Why US investors are flocking to healthcare in Brazil
To grow Dr. Consulta, Srougi’s been coming to the US and meeting with venture-capital firms as well as private-equity firms, mutual funds, and hedge funds. The hope is to use their expertise and capital as a way to expand the company’s presence in Sao Paulo and enter other major Brazilian cities like Rio de Janeiro and Belo Horizonte.
“We have a solid base of partners. We don’t need money for money,” Srougi said. “We’re looking for the best product software developers and the best skills and resources within data analysis. Most of those funds are here, and in the Valley you have the usual suspects developing software.”
But his US investor base isn’t alone in its interest in Brazil. In 2012, Minnesota-based UnitedHealth Group bought Amil, the largest healthcare company in Brazil. And in 2014, the investment firm Bain Capital acquired Grupo NotreDame Intermedica, taking the company public four years later.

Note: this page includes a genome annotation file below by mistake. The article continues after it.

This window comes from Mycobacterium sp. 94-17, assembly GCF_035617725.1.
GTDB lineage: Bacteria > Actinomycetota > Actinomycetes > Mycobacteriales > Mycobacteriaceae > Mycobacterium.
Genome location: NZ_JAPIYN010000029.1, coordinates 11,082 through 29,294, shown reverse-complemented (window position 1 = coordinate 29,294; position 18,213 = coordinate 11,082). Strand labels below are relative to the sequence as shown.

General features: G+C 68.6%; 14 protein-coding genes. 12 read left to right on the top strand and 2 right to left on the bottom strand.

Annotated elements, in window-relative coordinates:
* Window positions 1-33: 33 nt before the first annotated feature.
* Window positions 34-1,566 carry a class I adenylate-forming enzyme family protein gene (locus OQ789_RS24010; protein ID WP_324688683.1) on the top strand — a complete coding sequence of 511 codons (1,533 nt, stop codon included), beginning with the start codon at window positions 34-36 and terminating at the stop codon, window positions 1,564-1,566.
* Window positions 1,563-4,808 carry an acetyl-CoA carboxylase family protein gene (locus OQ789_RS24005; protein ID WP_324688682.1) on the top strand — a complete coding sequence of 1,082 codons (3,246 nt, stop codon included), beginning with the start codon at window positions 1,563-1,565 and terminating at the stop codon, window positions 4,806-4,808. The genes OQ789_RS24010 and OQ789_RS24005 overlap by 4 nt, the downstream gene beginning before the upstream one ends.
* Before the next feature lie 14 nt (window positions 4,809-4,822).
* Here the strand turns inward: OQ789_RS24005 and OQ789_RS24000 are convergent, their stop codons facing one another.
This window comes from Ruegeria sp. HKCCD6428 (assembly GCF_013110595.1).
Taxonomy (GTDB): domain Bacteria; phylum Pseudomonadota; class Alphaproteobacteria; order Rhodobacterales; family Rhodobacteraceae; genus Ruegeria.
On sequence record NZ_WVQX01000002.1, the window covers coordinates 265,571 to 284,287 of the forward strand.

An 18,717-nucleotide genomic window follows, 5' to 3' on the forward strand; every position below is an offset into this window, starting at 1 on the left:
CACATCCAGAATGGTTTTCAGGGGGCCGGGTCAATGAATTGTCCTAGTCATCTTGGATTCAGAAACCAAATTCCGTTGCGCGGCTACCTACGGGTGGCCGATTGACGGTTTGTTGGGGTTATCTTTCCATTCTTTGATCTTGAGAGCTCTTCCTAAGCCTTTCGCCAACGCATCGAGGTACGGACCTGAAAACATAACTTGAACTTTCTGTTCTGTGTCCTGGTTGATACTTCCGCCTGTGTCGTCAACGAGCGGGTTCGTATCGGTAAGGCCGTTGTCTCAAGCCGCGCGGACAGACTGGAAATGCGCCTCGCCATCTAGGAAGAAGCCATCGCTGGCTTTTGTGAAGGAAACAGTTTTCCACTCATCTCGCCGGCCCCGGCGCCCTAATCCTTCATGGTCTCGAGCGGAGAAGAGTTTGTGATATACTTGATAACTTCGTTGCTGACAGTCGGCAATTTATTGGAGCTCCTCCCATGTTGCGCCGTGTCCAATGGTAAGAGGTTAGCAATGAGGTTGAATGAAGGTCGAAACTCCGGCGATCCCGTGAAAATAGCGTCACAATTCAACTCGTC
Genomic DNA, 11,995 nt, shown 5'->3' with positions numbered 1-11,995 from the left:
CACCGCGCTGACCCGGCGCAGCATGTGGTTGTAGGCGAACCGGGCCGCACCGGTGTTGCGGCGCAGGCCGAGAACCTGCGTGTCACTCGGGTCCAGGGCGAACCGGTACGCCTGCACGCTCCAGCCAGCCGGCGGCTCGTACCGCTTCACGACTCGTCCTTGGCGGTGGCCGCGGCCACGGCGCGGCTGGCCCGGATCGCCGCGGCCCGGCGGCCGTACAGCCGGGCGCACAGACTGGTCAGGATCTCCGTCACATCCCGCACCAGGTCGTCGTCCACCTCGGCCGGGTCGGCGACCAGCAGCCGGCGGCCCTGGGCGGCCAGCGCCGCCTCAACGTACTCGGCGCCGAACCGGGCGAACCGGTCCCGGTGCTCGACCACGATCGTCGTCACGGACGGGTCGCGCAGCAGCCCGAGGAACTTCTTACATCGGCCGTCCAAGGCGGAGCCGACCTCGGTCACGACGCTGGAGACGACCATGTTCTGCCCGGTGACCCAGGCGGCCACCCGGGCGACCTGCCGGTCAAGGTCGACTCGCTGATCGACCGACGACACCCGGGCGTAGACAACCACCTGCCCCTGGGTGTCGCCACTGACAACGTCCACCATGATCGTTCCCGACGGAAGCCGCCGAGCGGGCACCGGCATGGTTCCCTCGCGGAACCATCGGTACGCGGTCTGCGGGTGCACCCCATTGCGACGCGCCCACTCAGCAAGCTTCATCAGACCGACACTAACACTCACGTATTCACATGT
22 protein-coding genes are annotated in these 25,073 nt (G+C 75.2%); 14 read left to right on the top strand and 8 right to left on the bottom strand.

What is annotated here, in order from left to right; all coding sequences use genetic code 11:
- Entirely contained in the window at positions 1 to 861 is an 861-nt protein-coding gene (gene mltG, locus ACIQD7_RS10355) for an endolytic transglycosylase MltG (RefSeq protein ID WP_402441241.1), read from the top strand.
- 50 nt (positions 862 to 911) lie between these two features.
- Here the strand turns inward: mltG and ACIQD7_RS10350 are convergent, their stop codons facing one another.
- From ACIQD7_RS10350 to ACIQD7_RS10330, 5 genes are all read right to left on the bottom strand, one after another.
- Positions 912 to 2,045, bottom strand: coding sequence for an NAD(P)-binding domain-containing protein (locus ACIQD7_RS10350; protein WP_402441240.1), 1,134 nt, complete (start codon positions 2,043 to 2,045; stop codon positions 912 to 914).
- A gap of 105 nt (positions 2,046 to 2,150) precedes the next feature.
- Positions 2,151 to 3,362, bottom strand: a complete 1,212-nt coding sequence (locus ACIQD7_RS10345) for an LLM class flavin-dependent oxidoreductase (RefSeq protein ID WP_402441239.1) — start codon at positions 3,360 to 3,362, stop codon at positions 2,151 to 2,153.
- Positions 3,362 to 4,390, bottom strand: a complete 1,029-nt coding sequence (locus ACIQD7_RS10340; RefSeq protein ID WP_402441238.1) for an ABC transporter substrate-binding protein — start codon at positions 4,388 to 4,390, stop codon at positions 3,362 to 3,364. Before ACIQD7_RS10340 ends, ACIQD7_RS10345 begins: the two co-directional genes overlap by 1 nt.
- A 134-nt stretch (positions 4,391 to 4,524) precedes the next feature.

For some of Dr. Consulta’s investors, the draw is in part that it’s succeeding where the US system has failed.
“They’ve solved a lot of problems that we are constantly trying to solve in the US,” Garnick said.
And in a lot of ways, the technology components of Dr. Consulta’s system, as well as its model, could be applied elsewhere.
“I don’t think of Dr. Consulta as a Brazilian company,” said Neil Day, a vice president of technology at Blue Bottle Coffee who has invested in Dr. Consulta. “It’s a very universal vision to how healthcare should be deployed.”
Ultimately, the US healthcare system could take cues from Dr. Consulta’s model as it tries to keep a lid on rising healthcare costsputting patients on the hook for high prices that often come as a surprise.
“The solution for the American healthcare system isn’t coming from [the US],” Srougi said. “It’s coming from other places that for many reasons fostered more possibilities in terms of new types of care models.”